December 17, 1927

Coast Guard Cutter Collides with Navy Submarine

PRIMARY SOURCE: Newspaper, 1982
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On this day in 1927, a Navy submarine, S-4, and a Coast Guard cutter collided within sight of Provincetown. The cutter's bow sliced into the submarine's hull, sending it to the bottom of the bay within minutes. The Coast Guard and Navy immediately dispatched rescue ships and divers, but a growing nor'easter and treacherous underwater currents thwarted their attempts to rescue the six trapped survivors. By the time divers reached them again four days after the accident, all six had died. The failed rescue attempt got international media coverage, and an inquiry followed. To the outrage of many, only the captain of the submarine was held responsible for the tragedy. However, subsequent improvements in rescue equipment helped save lives in later sea disasters.

Three months later, salvagers raised the sub and towed it to the drydock at the Charlestown Navy Yard. The S-4 was repaired and returned to active duty as a submarine rescue and salvage test ship.

As dusk fell on the Saturday before Christmas of 1927, two Coast Guardsmen stationed at Wood End in Provincetown noticed the periscope of a Navy submarine breaking the surface of the water just in front of the cutter Paulding. Within minutes, the cutter had rammed the sub, which soon came to rest on the ocean floor 100 feet below.

The Paulding's captain immediately sent a distress call and lowered the lifeboats to pick up any survivors. But nothing appeared except a few air bubbles and an oil slick. The Wood End Coast Guard station launched a rescue boat and raced to the spot. For the next six hours they struggled to hook the side of the submarine with a grapple line, but when they finally succeeded, gale force winds snapped the line.

The next morning, Navy rescue ships and divers arrived on the scene. Officers tried to determine if any sailors had survived the initial collision and if it would be possible to rescue them. Despite strengthening winds and worsening seas, the rescuers managed to locate the sub, and a Navy diver dove down to it. He heard noise from inside; it seemed as though at least some members of the crew were still alive. Tapping in Morse code on the hull, the diver asked how many. "Six," came the answer from the forward torpedo room. The survivors estimated the oxygen on board would last 48 hours.

Tapping in Morse code on the hull, the diver asked how many. "Six," came the answer from the forward torpedo room.

The naval officers running the rescue faced a dilemma: should they attach an air hose to bring fresh air to the men trapped in the torpedo room or should they pump air into the ballast tanks in hopes of floating the sub to the surface? Tragically, their decision — to attach the hose to the tanks — proved to be the wrong one. The ballast tanks were more severely damaged than first thought, and rescuers watched in dismay as a stream of air bubbles leaking out of the tanks came to the surface. The already stormy weather deteriorated further; it was no longer safe to send divers into the water.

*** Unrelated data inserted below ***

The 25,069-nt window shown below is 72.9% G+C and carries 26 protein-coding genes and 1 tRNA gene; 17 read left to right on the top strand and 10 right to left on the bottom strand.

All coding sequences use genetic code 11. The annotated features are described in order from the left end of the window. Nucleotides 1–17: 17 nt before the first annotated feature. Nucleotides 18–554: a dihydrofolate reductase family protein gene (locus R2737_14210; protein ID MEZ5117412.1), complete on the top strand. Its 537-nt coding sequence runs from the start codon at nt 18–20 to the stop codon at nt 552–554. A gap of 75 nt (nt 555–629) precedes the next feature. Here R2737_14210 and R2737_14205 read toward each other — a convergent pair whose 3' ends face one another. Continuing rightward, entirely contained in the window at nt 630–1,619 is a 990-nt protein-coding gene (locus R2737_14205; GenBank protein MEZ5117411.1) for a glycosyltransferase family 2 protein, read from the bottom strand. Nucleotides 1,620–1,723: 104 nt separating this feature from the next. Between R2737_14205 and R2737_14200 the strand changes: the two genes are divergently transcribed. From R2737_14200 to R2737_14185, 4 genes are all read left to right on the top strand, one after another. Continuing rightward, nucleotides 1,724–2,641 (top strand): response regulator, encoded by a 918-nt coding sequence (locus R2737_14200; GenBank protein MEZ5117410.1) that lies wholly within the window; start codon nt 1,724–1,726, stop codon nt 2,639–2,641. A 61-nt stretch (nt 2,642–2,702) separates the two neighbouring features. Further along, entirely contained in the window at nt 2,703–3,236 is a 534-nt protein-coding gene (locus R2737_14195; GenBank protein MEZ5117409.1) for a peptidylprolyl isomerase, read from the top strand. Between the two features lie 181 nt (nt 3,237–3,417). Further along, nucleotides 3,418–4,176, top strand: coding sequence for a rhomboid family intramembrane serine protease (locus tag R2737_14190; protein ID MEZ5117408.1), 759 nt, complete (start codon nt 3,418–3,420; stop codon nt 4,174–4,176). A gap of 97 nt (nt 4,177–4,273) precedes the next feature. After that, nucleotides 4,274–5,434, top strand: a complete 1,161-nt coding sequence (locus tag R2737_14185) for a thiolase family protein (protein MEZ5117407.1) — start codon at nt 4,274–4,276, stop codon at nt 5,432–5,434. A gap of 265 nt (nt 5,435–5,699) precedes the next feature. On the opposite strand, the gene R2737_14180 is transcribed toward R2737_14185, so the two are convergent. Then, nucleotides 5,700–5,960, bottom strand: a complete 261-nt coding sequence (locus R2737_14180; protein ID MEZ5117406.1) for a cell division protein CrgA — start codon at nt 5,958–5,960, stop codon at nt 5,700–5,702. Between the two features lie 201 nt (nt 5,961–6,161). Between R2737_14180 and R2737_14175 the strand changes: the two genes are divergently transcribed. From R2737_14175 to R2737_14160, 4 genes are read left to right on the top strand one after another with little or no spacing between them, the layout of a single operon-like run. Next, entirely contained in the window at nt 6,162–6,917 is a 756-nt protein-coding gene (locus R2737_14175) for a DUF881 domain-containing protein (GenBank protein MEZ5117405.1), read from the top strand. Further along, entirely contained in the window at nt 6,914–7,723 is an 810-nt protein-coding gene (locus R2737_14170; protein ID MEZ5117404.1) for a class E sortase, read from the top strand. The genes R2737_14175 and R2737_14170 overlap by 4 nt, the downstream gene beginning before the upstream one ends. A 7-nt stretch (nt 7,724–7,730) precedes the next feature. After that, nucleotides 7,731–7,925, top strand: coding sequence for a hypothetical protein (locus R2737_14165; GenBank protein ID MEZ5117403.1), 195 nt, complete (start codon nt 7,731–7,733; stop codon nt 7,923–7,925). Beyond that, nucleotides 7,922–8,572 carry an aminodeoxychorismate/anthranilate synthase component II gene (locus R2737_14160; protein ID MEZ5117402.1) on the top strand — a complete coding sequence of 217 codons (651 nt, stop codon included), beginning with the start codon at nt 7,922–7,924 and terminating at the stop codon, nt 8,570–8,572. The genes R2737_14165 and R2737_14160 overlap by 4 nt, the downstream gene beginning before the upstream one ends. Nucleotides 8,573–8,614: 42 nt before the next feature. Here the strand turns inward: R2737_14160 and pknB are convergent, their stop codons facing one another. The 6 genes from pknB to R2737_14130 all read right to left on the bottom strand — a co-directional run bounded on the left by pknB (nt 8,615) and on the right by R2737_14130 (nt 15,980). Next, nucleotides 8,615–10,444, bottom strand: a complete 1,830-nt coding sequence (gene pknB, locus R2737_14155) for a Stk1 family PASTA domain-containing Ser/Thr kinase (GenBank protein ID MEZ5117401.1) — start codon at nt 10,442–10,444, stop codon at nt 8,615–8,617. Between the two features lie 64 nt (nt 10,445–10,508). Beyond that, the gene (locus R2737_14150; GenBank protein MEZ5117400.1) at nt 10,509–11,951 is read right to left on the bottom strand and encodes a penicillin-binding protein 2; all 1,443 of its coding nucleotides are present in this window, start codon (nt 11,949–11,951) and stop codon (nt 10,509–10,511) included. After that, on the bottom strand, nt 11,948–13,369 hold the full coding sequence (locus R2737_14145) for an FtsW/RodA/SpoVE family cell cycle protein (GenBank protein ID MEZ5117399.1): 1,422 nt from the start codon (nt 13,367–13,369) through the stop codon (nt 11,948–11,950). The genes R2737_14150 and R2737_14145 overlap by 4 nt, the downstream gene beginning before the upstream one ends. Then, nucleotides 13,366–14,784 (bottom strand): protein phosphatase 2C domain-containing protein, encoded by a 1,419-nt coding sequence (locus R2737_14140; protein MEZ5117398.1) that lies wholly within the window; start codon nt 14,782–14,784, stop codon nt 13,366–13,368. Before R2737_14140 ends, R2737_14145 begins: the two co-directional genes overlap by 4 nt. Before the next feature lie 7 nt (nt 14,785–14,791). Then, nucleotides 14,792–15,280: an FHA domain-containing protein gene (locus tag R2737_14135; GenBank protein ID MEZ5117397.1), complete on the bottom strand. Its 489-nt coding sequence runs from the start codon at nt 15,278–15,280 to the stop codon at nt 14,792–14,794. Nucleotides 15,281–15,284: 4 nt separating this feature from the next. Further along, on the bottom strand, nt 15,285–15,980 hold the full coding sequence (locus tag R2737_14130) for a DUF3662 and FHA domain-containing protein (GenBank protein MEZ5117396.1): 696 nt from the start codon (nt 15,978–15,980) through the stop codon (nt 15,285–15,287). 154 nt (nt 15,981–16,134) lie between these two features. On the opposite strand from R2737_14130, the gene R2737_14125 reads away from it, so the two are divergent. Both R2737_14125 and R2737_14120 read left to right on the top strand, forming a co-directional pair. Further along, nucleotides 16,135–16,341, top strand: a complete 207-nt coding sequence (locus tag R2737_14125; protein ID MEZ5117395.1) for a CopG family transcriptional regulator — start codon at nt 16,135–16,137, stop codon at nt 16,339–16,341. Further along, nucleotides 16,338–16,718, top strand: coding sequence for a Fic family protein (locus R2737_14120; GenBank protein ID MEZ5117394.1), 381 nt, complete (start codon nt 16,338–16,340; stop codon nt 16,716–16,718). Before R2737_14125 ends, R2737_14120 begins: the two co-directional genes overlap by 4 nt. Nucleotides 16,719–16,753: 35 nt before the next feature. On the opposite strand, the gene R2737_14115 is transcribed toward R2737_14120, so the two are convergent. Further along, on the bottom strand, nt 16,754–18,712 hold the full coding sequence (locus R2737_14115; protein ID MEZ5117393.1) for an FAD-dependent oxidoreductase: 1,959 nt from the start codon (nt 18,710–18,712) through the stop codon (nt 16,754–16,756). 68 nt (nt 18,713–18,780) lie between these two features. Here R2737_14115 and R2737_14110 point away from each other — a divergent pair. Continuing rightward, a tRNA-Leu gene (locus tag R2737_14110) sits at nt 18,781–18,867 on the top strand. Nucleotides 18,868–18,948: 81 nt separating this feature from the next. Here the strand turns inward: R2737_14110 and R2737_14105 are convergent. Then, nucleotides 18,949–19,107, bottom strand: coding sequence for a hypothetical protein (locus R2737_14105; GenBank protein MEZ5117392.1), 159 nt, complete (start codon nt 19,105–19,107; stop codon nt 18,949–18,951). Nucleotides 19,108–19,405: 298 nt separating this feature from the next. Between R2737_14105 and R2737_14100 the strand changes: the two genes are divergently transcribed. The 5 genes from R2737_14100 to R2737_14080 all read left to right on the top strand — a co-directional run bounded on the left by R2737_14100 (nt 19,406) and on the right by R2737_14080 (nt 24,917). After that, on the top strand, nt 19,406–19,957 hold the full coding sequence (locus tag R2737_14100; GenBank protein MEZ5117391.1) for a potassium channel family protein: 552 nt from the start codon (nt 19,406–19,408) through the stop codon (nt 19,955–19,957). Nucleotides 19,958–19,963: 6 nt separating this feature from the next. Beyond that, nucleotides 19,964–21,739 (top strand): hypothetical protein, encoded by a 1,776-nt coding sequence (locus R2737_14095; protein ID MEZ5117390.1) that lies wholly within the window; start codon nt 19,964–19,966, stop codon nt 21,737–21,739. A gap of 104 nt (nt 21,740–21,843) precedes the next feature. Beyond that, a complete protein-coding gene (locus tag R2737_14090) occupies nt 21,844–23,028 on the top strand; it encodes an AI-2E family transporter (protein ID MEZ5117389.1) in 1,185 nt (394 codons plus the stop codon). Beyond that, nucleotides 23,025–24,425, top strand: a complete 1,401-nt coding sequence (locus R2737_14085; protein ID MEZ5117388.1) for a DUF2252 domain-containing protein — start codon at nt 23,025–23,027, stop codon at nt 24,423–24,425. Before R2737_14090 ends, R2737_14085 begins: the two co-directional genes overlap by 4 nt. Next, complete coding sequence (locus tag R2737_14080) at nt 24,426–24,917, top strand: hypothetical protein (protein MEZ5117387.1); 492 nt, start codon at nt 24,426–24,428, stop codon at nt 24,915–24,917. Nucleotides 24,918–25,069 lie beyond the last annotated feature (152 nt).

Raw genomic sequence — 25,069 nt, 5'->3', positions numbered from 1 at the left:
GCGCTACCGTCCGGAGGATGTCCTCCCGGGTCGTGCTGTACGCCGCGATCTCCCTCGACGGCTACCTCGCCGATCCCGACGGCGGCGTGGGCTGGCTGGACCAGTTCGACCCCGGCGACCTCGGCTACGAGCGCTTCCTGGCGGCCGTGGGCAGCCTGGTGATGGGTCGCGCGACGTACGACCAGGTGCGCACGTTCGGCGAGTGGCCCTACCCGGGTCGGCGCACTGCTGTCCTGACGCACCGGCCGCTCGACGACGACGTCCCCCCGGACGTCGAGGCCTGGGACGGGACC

Using an oscillator attached to the hull of the S-4, the rescuers could communicate via Morse code with the survivors. The six men asked when they could hope to be rescued and received messages from their families. The Navy rear admiral in charge of the operation got many offers of help. He rebuffed them all, including one from the father of a man trapped on the S-4. The Coast Guard cordoned off the area, and officials waited for weather conditions to improve. By the time they did, it was too late. Around 6:00 a.m. on Tuesday morning, roughly 62 hours after the collision, the survivors sent a final heartbreaking message: "We understand."

Around 6:00 a.m. on Tuesday morning, roughly 62 hours after the collision, the survivors sent a final heartbreaking message: "We understand."

Once the weather cleared, the despondent rescuers set to work recovering the bodies of the 38 officers and sailors lost on the S-4. Three months later, salvagers raised the sub and towed it to the drydock at the Charlestown Navy Yard. The S-4 was repaired and returned to active duty as a submarine rescue and salvage test ship.

A court inquiry into the disaster held three individuals responsible for the tragedy: both captains and the rear admiral in charge of the rescue operations. Later, the Secretary of the Navy overturned the decision, exonerating the captain of the Paulding and the rear admiral. He laid the blame squarely on the dead captain of the sunken submarine.

The sinking of the S-4 led to changes in navigation regulations and new escape and rescue devices for submariners.

Having watched helplessly as the tragedy unfolded, the people of Provincetown did not forget. They began holding a church service every year on December 17th. The tradition continues today. Taps are played and the flag presented, in memory of the men lost on the S-4.

Location

This Mass Moment occurred in the Greater Boston and Southeast regions of Massachusetts.

Sources

Provincetown: Stories for Land's End, by Kathy Shorr (Commonwealth Editions, 2002).

Cape Cod Companion: The History and Mystery of Old Cape Cod, by Jack Sheedy and Jim Coogan (Harvest Home Books, 2001).

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